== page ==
Given a relationship for kV, it is no particular problem to determine the throughput if both end pressures are known. If
the throughput is given (because, for example, the downstream pumping speed at a given pressure is known), it is not so
easy to calculate the pressure drop because both pressures are required by Eq. (2.76). However, the equation can be
expressed as, for example,

where KP = Pu/Pd is the pressure ratio across the duct.

The term kVPd has the same units as conductance (i.e., volumetric flow rate); it can be thought of as the conductance of
the duct calculated at the downstream pressure

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(instead of the average pressure). In order to express flow equations in a form convenient for calculation, it is useful to
define two artificial conductances:

Cvu = viscous flow conductance calculated at the upstream pressure,


Cvd = viscous flow conductance calculated at the downstream pressure.

This artifice enables the equations of flow to be expressed in terms of quantities which are known.

When both end pressures are known, the throughput can be written as

If the downstream pressure and pumping speed (i.e., the volumetric flow rate) are known, then the pressure ratio across
the duct can be found from

If the upstream pressure and downstream pumping speed are known, we obtain

Cv, Cvu, and Cvd can be calculated, for different geometries, from the equations that follow, and Eqs. (2.78) to (2.81)
can be used to calculate throughput or pressure ratio.

Circular Cross-Sectional Tube. The HagenPoiseuille equation for a long circular pipe is probably the best-known
equation in viscous flow. The throughput is

hence the conductance is

For any gas, this can be written as


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Values of the units conversion constant kv are given in Table 2.12 for a variety of commonly used combinations of units.

It should be apparent from the previous discussion that, for a circular pipe for example, the artificial conductance Cvd is

Rectangular Cross Section.

Although only the first three terms are needed for good accuracy, this expression is rather cumbersome. A good
approximation is [21]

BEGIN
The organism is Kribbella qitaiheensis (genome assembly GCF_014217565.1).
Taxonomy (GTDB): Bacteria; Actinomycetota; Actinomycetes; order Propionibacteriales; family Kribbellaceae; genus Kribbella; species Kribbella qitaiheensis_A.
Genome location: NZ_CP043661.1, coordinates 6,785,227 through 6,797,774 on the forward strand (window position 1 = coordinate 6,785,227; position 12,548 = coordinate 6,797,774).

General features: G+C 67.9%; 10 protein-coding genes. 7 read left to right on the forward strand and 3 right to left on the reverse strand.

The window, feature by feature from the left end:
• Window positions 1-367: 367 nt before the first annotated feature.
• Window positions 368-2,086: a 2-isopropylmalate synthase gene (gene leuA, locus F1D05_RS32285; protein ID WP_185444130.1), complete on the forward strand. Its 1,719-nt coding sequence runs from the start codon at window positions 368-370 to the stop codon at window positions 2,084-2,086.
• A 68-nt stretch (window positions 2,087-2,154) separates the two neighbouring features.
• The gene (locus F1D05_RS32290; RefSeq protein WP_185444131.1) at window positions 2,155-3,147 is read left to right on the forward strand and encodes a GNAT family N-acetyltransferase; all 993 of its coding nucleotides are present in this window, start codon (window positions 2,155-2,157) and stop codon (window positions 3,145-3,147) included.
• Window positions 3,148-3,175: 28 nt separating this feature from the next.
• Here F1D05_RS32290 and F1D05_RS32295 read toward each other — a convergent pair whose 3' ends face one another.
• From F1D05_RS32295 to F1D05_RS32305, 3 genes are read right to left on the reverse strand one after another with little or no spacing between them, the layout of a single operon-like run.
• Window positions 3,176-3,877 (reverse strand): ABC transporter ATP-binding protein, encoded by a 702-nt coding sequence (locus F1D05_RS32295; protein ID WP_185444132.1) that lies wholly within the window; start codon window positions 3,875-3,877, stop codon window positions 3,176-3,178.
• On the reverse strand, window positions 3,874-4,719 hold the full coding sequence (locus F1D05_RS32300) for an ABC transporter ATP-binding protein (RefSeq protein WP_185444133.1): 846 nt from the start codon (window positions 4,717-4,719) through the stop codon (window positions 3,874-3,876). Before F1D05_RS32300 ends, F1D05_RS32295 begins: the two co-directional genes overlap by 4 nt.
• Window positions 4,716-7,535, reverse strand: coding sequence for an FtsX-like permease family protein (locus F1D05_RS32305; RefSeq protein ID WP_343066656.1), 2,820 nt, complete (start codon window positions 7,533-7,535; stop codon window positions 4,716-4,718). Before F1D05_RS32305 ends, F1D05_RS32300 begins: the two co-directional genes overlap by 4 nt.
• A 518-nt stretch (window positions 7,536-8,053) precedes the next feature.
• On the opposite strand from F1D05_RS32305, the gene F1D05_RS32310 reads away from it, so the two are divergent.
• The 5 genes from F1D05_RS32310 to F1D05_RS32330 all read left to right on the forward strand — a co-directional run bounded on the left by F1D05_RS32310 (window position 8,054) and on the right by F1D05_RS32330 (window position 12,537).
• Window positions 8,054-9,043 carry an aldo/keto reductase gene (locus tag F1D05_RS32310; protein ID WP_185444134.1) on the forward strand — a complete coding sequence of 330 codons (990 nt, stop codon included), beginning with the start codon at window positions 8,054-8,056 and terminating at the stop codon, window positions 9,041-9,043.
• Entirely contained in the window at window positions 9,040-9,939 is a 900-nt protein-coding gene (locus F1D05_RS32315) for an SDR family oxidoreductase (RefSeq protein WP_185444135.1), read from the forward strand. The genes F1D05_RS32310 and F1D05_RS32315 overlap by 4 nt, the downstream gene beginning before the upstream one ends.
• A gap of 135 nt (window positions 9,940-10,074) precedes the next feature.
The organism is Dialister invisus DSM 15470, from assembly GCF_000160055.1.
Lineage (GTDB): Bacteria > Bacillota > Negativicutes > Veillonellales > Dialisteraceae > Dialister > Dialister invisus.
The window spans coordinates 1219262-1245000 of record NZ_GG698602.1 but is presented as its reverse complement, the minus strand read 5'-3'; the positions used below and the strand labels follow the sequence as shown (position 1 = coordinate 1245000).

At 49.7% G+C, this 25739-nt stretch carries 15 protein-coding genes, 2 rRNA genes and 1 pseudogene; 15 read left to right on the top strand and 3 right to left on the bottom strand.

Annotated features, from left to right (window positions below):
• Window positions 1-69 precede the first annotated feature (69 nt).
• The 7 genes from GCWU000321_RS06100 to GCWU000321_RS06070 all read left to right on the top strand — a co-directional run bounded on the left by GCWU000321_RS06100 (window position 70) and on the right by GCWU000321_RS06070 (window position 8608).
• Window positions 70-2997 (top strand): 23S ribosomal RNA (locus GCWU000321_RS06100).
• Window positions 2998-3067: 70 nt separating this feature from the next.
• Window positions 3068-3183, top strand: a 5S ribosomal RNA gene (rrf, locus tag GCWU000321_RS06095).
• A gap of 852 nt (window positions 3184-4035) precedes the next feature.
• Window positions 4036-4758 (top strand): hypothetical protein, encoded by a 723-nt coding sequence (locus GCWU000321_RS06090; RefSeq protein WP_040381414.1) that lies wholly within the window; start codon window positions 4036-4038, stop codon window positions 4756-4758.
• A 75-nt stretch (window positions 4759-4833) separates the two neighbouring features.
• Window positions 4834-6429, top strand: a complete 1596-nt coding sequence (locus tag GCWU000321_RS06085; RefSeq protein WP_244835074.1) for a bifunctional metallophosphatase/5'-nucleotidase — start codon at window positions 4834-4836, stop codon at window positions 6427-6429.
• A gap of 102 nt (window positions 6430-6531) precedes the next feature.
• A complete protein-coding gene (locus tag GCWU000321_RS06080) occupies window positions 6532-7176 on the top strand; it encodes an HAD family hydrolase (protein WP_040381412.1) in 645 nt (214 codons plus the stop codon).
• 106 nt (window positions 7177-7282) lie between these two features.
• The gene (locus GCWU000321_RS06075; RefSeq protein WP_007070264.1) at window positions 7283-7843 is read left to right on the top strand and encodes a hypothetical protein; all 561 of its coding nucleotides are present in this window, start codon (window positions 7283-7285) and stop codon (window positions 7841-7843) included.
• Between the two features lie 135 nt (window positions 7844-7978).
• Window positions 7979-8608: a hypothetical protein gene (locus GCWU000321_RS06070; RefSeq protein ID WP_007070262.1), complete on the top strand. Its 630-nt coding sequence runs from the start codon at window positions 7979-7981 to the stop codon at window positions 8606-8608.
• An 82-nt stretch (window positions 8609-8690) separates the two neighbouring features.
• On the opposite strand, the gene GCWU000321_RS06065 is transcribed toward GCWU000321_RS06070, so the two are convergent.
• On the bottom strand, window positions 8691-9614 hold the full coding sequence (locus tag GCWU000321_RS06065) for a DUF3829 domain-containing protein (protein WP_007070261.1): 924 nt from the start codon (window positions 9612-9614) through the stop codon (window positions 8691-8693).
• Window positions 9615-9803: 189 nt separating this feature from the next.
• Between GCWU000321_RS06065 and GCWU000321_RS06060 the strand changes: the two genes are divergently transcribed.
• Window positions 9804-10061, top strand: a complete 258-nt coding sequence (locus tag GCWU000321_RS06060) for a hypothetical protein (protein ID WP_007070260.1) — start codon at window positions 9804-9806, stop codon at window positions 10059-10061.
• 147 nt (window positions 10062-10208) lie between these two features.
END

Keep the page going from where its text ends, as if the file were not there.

This expression, valid for all aspect ratios, is accurate for a = b and and it shows a maximum error of <3% at
intermediate aspect ratios.

Concentric Cylindrical Annulus.

Eccentric Cylindrical Annulus. It is worth noting that flow rate (for the same pressure difference) increases significantly if
the inner cylinder is offset from the axis. In the extreme case of a narrow annulus with maximum offset,
the flow rate is increased by a factor of 2.5. This explains the observation that flow rate can be very difficult to adjust with
an almost closed needle valve.

Table 2.12. Units Conversions for Viscous Flow Referenced to Air at 20°C [Eq. (2.84)]
Cv d l P kv
m3·s1
m m Pa 54,963
liter·s1
mm m mbar 5.496 × 103
liter·s1
mm mm mbar 5.496
liter·s1
mm m torr 7.326 × 103
liter·s1
mm mm torr 7.326
m3·h1
mm m mbar 0.01978
m3·h1
mm mm mbar 19.78
cfm
in ft torr 21,195
cfm
in in torr 254,363

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2.3.2
Turbulent Flow

Although particular solutions of the fundamental equations of fluid flow are known (viscous laminar flow, for example),
no general analysis of fluid motion has been successfully developed. The reason is the dramatic change in fluid behavior
which occurs at a critical Reynolds number when the flow becomes turbulent. The chaotic, fluctuating nature of
turbulent flow has defied theoretical analysis since it was first observed by Hagen in 1839. The flow equations which
have been developed are semiempirical, describing the gross mean properties of the fluid and ignoring small-scale
fluctuations. The DarcyWeisbach (1850) equation for head loss in a pipe can be expressed as

where ∆P is the pressure difference, u is the fluid velocity, and fD is the Darcy* friction factor. The friction factor fD is
not a constant (would that life were so easy!) but varies with the Reynolds number and is also a function of the cross-
sectional shape.

The Blasius relation holds for smooth pipes:

However, most real pipes are not smooth. Haaland [26] devised a useful general relation which takes surface roughness